National Football League
National Football League

Pressure Point

Updated Jan. 22, 2021 1:17 p.m. EST

When two legendary quarterbacks, both Super Bowl champions in their own right, square off in the playoffs for the first time Sunday, there's more than a shot at the Lombardi Trophy on the line.

Green Bay Packers quarterback Aaron Rodgers will host Tampa Bay Buccaneers QB Tom Brady in a matchup for the ages at Lambeau Field, one in which both QBs have the chance to further cement their legacies.

This season, Green Bay matched its 13-3 record from a year ago, and the franchise found its rhythm with second-year coach Matt LaFleur, boasting the NFL's top scoring offense (38.1).

But Rodgers, heading into his fourth NFC Championship Game since his Super Bowl victory 10 years ago, is still looking for his second Super Bowl title.


Now 37 years old, with his possible replacement on the roster, Sunday's game might spell Rodgers' last chance to make it to the grandest stage.

Rodgers has home-field advantage in the NFC Championship for the first time in his career, and that could be a difference-maker Sunday, especially after last year's conference title game, in which the San Francisco 49ers embarrassed the Packers 37-20.

With Rodgers' clock ticking, plus his continued struggle to make it back to the Super Bowl, FOX Sports analyst Nick Wright believes the Packers' QB is feeling more heat than Brady heading into Sunday.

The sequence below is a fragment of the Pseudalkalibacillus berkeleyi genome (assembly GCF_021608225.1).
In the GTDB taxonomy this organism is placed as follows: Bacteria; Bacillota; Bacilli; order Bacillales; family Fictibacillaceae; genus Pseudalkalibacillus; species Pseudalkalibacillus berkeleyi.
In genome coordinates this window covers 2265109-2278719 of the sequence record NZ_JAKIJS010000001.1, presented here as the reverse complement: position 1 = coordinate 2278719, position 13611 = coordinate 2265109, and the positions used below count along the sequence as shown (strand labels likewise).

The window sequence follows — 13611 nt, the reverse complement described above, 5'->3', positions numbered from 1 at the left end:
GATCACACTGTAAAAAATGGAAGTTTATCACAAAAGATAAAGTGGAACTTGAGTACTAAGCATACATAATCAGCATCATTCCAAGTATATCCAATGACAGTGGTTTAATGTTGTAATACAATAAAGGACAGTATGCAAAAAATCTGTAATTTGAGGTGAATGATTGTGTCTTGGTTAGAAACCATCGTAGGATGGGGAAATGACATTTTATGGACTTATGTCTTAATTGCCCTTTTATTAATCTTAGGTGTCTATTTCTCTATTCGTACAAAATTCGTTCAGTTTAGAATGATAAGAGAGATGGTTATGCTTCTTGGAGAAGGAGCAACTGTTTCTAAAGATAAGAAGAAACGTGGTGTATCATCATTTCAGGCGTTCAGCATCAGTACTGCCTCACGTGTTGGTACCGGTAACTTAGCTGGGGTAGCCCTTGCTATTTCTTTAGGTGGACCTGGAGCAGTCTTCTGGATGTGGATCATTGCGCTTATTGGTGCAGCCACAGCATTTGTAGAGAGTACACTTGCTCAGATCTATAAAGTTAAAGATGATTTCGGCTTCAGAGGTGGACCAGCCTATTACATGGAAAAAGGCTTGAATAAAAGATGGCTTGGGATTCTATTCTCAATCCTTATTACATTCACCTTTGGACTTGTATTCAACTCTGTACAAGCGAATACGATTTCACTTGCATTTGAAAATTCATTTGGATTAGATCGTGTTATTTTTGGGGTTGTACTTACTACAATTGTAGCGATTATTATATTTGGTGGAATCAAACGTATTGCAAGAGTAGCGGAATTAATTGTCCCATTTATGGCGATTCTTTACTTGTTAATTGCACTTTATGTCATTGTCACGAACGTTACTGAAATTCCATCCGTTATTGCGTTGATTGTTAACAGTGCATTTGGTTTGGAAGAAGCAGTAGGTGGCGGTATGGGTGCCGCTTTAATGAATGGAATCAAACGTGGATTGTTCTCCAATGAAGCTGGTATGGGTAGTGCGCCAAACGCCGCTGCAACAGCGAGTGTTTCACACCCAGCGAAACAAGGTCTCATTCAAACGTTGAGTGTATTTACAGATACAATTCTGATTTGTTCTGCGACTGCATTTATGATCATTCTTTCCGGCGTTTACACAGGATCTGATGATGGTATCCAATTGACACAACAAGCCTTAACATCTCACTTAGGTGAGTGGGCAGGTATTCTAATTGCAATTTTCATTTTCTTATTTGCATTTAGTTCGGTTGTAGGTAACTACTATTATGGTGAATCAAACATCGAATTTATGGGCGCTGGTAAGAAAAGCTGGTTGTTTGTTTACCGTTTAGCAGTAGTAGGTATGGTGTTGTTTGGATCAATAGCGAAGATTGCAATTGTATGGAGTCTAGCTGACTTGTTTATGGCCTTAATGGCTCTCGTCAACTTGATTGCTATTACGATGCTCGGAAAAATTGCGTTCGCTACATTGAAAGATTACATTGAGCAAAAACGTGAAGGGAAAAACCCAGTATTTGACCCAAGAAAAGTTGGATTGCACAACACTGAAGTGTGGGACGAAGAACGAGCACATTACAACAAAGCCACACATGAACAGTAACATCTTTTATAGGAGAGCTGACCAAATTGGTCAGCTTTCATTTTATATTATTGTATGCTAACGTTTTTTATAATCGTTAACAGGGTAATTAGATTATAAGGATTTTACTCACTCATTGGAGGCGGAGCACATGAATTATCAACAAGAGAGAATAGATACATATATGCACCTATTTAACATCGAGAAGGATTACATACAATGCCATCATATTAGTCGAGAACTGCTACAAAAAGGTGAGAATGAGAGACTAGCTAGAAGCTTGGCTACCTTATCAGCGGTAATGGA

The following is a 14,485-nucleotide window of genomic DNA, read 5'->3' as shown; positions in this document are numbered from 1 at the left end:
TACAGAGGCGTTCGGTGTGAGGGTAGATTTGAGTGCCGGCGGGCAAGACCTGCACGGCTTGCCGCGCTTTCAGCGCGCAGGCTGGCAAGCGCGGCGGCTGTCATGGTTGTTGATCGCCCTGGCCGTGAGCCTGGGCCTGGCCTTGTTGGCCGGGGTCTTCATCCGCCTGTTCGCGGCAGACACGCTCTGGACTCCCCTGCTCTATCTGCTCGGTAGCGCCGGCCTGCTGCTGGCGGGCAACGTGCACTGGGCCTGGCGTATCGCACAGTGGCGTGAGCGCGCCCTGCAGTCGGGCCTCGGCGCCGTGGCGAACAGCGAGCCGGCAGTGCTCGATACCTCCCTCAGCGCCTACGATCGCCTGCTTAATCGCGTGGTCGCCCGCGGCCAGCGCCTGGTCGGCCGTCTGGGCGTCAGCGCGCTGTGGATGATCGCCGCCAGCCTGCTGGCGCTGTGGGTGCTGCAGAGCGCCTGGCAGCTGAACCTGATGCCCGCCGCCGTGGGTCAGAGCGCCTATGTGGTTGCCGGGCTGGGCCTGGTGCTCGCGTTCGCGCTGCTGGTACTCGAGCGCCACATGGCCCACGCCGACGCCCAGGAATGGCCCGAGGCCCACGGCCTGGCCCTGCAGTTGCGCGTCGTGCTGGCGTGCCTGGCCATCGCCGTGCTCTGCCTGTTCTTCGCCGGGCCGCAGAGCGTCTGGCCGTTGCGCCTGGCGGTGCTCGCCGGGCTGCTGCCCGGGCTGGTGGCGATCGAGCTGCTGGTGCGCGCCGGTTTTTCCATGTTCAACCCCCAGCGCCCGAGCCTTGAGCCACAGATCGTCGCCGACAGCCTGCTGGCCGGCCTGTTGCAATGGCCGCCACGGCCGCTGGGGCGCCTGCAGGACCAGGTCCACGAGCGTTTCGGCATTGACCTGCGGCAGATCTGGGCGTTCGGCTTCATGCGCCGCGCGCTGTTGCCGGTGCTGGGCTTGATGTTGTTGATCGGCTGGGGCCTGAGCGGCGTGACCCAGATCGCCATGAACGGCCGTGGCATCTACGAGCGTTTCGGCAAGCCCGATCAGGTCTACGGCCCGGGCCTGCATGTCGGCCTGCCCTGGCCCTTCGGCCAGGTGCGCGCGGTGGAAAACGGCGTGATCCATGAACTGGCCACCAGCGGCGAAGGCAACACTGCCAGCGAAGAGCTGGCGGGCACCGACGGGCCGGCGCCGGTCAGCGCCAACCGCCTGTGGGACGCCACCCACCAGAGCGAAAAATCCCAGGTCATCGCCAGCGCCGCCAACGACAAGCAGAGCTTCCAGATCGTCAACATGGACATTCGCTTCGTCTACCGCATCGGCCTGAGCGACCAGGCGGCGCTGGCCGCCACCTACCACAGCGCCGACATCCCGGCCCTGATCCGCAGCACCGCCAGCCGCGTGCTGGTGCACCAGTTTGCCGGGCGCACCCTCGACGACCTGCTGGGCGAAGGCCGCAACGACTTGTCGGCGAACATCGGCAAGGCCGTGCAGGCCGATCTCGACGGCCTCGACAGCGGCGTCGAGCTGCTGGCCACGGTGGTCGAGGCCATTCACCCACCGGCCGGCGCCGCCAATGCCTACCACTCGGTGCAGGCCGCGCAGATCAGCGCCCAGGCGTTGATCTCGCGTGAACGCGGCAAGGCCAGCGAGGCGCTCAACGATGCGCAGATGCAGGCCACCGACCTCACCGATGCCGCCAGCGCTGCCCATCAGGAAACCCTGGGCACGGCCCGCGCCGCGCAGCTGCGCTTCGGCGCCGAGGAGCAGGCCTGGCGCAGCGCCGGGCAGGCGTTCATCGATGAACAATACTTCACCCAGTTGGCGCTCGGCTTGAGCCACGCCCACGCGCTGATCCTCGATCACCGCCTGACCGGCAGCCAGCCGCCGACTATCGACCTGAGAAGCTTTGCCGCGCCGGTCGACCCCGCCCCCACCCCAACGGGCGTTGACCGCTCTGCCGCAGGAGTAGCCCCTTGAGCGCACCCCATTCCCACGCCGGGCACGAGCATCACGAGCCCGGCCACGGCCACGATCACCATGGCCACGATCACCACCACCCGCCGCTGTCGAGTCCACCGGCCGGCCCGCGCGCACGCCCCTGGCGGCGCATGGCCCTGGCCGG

"This game has much more meaning for Rodgers in legacy and career than it does for Brady ... They are the favorites. They are playing a 43-year-old quarterback. [Rodgers] needs to win this game. He needs to get to another Super Bowl."

In addition to making it one step closer to the big prize, Rodgers has a shot at redemption Sunday, after Brady took their Week 6 matchup in Tampa this season. The 38-10 Packers loss was the biggest stain on Rodgers' MVP campaign and the club's 14-3 season.

But Brady is obviously no slouch, heading to his 14th title game appearance, this time in a different conference.

Brady moved south to Tampa after 20 years in Foxborough, ending a run of nine AFC title games and six Super Bowl championships with Bill Belichick and the New England Patriots.

He joined a Bucs roster that had all the elements in place – a strong offensive line, elite receivers and a young, playmaking defense – in search of a championship without Belichick.

After an 11-5 regular season, a win Sunday would leave no doubt that the Brady experiment in Tampa has worked. Meanwhile, Belichick & Co. are on the outside looking in after missing the playoffs for the first time since 2008 and finishing under .500 for the first time since 2000, the season before Brady became the starter.

Not to mention, with two more victories, Brady would hold seven Super Bowl titles. Not a single organization in the history of the NFL has that many championships.

However, FOX Sports analyst Shannon Sharpe doesn't think a win would mean more for Brady, arguing that the future Hall of Fame quarterbacks are under equal amounts of pressure.

"There is no right or wrong with this ... The pressure is on both because [a loss for] both would be a huge disappointment."

Which veteran QB will emerge victorious? The odds are in Rodgers' favor, as according to FOX Bet, Green Bay is a 3.5-point favorite, but if history has shown handicappers anything, it's to never count out Brady.

One thing is for sure: It'll be a legendary battle.


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